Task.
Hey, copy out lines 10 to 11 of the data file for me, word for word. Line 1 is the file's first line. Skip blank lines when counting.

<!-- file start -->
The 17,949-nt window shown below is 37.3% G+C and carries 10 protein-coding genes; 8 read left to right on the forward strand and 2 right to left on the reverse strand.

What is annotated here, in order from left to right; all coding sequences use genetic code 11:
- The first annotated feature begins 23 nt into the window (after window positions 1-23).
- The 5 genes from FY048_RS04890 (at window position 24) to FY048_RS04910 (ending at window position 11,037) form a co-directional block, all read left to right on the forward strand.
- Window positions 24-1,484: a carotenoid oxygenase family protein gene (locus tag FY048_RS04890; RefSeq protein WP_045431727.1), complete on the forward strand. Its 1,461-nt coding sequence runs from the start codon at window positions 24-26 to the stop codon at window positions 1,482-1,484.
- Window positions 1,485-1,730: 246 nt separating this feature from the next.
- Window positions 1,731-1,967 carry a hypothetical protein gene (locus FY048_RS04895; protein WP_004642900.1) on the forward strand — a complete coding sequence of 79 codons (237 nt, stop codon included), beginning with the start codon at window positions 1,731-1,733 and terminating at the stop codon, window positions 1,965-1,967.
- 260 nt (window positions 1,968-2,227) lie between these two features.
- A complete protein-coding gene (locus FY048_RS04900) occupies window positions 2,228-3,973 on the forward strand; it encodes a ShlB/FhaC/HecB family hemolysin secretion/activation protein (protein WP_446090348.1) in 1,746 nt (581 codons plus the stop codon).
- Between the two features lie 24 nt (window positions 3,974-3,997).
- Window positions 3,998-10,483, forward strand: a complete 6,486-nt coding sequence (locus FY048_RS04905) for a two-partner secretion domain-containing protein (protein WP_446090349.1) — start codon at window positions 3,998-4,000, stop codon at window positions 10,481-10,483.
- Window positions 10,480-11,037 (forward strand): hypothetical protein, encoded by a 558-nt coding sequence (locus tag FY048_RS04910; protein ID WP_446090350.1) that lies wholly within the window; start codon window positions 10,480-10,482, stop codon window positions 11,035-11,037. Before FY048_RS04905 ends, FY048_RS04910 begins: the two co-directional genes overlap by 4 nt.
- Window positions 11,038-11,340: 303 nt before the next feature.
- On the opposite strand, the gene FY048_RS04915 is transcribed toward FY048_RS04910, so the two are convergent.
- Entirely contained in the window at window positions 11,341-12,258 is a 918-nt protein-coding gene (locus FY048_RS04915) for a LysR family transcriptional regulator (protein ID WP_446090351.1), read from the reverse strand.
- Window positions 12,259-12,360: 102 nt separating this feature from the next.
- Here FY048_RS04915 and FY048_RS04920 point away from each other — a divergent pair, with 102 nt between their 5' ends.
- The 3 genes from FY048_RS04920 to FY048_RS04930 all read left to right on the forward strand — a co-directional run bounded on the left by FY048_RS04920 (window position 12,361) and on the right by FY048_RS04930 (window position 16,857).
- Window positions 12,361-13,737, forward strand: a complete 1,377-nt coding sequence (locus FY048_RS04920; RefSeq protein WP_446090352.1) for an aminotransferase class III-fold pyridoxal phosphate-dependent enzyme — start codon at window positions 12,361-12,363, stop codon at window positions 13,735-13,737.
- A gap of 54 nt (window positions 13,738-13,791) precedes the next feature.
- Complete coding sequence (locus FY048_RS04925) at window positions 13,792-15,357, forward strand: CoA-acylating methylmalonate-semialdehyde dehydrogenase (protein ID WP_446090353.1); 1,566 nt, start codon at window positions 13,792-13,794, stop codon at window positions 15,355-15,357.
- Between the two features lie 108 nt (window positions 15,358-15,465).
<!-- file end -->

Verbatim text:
- Between the two features lie 24 nt (window positions 3,974-3,997).
- Window positions 3,998-10,483, forward strand: a complete 6,486-nt coding sequence (locus FY048_RS04905) for a two-partner secretion domain-containing protein (protein WP_446090349.1) — start codon at window positions 3,998-4,000, stop codon at window positions 10,481-10,483.